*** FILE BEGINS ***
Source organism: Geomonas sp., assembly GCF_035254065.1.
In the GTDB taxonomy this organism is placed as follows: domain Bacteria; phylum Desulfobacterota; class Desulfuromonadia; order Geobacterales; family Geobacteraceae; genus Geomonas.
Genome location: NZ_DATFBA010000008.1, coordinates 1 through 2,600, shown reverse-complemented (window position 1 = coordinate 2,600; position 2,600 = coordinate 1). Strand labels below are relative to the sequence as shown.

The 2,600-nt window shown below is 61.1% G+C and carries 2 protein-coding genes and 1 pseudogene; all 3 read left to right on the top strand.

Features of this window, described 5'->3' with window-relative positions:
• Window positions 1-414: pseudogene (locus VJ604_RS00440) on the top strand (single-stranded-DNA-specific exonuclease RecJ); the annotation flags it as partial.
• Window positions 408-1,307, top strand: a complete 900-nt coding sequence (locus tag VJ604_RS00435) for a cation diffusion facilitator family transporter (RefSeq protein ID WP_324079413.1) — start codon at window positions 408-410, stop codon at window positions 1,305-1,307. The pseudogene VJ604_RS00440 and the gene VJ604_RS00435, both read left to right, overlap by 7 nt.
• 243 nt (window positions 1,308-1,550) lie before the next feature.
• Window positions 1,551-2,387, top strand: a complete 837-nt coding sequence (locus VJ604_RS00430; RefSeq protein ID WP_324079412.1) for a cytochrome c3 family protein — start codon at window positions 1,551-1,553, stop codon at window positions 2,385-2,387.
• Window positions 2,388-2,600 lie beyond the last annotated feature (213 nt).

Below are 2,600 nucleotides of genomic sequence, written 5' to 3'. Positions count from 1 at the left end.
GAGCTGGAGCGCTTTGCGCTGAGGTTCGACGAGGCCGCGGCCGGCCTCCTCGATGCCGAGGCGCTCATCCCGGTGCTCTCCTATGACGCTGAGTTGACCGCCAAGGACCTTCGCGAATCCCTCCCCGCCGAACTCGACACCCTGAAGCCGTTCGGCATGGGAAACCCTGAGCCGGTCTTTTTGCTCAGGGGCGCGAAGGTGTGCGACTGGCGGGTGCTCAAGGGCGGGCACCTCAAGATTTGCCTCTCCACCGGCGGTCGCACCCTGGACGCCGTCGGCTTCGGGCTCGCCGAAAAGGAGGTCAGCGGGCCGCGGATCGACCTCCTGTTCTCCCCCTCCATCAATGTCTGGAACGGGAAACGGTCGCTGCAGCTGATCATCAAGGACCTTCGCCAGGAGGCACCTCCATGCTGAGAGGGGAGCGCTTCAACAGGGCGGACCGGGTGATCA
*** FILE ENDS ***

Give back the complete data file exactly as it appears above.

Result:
Source organism: Geomonas sp., assembly GCF_035254065.1.
In the GTDB taxonomy this organism is placed as follows: domain Bacteria; phylum Desulfobacterota; class Desulfuromonadia; order Geobacterales; family Geobacteraceae; genus Geomonas.
Genome location: NZ_DATFBA010000008.1, coordinates 1 through 2,600, shown reverse-complemented (window position 1 = coordinate 2,600; position 2,600 = coordinate 1). Strand labels below are relative to the sequence as shown.

The 2,600-nt window shown below is 61.1% G+C and carries 2 protein-coding genes and 1 pseudogene; all 3 read left to right on the top strand.

Features of this window, described 5'->3' with window-relative positions:
• Window positions 1-414: pseudogene (locus VJ604_RS00440) on the top strand (single-stranded-DNA-specific exonuclease RecJ); the annotation flags it as partial.
• Window positions 408-1,307, top strand: a complete 900-nt coding sequence (locus tag VJ604_RS00435) for a cation diffusion facilitator family transporter (RefSeq protein ID WP_324079413.1) — start codon at window positions 408-410, stop codon at window positions 1,305-1,307. The pseudogene VJ604_RS00440 and the gene VJ604_RS00435, both read left to right, overlap by 7 nt.
• 243 nt (window positions 1,308-1,550) lie before the next feature.
• Window positions 1,551-2,387, top strand: a complete 837-nt coding sequence (locus VJ604_RS00430; RefSeq protein ID WP_324079412.1) for a cytochrome c3 family protein — start codon at window positions 1,551-1,553, stop codon at window positions 2,385-2,387.
• Window positions 2,388-2,600 lie beyond the last annotated feature (213 nt).

Below are 2,600 nucleotides of genomic sequence, written 5' to 3'. Positions count from 1 at the left end.
GAGCTGGAGCGCTTTGCGCTGAGGTTCGACGAGGCCGCGGCCGGCCTCCTCGATGCCGAGGCGCTCATCCCGGTGCTCTCCTATGACGCTGAGTTGACCGCCAAGGACCTTCGCGAATCCCTCCCCGCCGAACTCGACACCCTGAAGCCGTTCGGCATGGGAAACCCTGAGCCGGTCTTTTTGCTCAGGGGCGCGAAGGTGTGCGACTGGCGGGTGCTCAAGGGCGGGCACCTCAAGATTTGCCTCTCCACCGGCGGTCGCACCCTGGACGCCGTCGGCTTCGGGCTCGCCGAAAAGGAGGTCAGCGGGCCGCGGATCGACCTCCTGTTCTCCCCCTCCATCAATGTCTGGAACGGGAAACGGTCGCTGCAGCTGATCATCAAGGACCTTCGCCAGGAGGCACCTCCATGCTGAGAGGGGAGCGCTTCAACAGGGCGGACCGGGTGATCA